The Hawke's Bay Regional Council could be varying the consent limit for wastewater treatment plants so the Waipukurau plant meets compliance parameters.

The Central Hawke's Bay District Council has applied for a variation in the plant's consent so it reflects that the treated water is having no effect on the Tukituki River.

The plant, which underwent a renovation last year after being served abatement notices from the regional council, only met five of its six parameters due to its ammonia levels.

These parameters measure the quality of wastewater treatment and are set by the regional council in the resource consents for each plant.


The amount of ammonia discharged from the treatment plant at Waipukarau exceeded the consent limit, but it was "well below" the limits set by the Board of Inquiry during the Tukituki Plan Change 6 process for ammonia levels in the river.

This will also mean the council is treated the same as all others who discharge into the river.

Technical services manager Steve Thrush said they had recognised they were having trouble meeting the levels in the consent.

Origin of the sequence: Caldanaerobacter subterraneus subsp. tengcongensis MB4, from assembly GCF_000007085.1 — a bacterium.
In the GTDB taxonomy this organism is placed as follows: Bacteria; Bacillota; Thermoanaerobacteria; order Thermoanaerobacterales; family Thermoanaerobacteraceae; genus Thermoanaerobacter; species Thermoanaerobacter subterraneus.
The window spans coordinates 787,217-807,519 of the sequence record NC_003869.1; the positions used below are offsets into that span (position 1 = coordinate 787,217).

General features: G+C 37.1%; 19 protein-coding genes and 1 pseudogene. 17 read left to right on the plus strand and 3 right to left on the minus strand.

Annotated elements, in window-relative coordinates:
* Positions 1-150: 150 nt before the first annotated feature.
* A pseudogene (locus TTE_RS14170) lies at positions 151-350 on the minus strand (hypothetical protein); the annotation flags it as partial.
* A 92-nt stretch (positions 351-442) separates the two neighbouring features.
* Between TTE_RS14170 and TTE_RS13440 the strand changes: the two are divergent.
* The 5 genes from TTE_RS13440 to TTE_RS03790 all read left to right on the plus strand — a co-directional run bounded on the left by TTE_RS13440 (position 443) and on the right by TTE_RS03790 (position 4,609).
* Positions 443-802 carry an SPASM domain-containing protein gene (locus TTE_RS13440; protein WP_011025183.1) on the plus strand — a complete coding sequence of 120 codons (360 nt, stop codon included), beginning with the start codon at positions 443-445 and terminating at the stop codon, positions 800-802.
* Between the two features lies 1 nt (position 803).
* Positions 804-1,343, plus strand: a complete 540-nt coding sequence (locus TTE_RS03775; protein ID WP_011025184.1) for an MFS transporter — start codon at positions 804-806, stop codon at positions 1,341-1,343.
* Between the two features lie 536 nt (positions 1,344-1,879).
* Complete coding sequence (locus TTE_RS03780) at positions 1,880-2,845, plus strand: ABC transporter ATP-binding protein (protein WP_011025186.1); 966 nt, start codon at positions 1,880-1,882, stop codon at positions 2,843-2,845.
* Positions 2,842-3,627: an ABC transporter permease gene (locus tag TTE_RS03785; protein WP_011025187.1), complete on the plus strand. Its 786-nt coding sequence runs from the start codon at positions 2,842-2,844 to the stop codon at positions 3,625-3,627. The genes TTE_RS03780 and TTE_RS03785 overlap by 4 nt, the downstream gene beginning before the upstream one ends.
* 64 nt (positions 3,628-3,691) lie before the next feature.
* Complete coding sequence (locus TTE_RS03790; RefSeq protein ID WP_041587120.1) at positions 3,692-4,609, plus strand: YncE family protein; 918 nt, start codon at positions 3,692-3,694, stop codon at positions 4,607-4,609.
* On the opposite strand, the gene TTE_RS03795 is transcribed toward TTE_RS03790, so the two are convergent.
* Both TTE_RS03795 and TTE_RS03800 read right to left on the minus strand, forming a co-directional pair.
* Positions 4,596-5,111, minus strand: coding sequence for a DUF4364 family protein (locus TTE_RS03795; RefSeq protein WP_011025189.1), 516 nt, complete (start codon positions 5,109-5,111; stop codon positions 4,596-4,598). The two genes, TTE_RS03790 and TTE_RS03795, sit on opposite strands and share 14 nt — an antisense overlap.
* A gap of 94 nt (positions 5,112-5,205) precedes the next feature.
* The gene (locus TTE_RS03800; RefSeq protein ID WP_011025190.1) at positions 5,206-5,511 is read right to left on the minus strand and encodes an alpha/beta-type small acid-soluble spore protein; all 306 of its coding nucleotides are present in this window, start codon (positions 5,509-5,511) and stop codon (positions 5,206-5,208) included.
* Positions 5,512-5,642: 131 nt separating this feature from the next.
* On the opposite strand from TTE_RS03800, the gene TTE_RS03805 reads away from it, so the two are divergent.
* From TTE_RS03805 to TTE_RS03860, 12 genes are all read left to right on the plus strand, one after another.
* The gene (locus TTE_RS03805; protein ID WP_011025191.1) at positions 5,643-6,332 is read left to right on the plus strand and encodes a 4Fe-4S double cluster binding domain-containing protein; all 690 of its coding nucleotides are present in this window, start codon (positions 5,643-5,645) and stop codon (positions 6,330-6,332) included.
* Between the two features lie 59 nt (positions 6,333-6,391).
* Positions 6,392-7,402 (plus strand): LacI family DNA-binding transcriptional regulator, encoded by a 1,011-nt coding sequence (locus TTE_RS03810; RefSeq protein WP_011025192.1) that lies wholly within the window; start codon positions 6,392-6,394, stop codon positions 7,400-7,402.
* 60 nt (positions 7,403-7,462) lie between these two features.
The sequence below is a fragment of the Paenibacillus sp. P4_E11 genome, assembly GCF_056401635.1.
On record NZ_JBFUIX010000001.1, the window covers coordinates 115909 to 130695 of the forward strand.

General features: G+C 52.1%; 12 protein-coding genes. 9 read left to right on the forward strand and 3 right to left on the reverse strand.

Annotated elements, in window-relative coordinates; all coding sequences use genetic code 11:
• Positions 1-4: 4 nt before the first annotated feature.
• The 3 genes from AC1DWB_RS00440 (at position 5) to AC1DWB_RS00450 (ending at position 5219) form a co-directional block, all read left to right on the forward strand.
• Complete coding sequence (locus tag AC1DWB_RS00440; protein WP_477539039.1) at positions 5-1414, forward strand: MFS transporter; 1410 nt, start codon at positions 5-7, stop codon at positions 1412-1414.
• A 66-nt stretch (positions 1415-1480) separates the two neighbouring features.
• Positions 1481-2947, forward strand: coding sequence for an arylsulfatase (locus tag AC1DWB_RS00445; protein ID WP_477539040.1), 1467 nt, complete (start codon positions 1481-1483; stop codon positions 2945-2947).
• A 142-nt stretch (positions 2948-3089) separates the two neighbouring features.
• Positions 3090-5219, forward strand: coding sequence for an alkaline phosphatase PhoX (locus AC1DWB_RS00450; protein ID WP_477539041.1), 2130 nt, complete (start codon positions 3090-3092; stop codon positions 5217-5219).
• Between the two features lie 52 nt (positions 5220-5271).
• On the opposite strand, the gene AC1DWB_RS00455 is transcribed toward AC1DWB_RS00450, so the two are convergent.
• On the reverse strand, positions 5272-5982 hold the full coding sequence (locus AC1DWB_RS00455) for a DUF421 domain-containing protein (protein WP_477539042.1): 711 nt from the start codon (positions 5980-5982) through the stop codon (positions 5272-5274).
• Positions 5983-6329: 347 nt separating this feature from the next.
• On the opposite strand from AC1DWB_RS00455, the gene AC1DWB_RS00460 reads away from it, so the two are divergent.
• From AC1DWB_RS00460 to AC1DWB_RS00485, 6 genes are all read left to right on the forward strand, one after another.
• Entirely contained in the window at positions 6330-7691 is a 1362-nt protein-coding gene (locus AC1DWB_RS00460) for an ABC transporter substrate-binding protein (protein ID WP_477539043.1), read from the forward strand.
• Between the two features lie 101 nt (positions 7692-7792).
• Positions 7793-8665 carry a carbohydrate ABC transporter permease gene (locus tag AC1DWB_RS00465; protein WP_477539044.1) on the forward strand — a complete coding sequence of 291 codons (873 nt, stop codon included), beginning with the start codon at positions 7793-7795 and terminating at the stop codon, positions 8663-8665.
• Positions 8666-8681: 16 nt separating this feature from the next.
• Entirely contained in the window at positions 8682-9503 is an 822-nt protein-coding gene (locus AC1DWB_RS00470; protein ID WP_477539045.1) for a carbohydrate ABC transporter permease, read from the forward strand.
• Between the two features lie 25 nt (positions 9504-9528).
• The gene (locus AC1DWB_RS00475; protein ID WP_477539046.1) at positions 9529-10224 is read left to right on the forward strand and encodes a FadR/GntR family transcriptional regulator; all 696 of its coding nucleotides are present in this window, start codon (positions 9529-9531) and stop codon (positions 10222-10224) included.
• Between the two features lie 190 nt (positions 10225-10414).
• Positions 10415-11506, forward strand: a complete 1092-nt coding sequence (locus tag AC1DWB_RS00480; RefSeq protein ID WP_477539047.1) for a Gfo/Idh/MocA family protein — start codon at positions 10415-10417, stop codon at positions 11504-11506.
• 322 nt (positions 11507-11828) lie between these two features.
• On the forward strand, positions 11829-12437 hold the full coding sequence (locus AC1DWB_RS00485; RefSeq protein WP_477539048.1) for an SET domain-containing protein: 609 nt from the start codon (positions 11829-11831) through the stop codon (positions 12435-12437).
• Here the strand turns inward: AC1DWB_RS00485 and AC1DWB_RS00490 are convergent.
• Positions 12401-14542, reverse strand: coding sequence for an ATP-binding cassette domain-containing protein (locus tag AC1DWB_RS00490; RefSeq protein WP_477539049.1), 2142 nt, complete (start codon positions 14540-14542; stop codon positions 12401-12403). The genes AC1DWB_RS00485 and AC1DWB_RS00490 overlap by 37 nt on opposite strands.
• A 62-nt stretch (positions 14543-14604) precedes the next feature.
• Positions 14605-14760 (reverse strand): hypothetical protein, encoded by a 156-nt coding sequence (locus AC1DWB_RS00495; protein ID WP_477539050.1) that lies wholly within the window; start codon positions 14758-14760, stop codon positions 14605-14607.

"One way to remedy that was to put in a new pond to help the process but that would have cost about $200,000."

He said as the discharge was not having an effect on the river, varying the consent seemed the better option.

Council has been monitoring the river quality since 2008.

The results from this show that this level of ammonia in the river easily meets the Board of Inquiry limits, and is so low it is usually not detectable in the river.

The CHB council's other plants, which serve the towns of Otane, Waipawa, Takapau, Porangahau and Te Paerahi, met all parameters.

All treatment plants were operating as expected and the receiving environments were not being compromised by these discharges.

In January 2015 regional council served abatement notices on the CHB District Council requiring it to take action to improve the quality of the discharge of wastewater from both the Waipukurau and Waipawa treatment plants.

By August the regional council reported positive signs of improvement.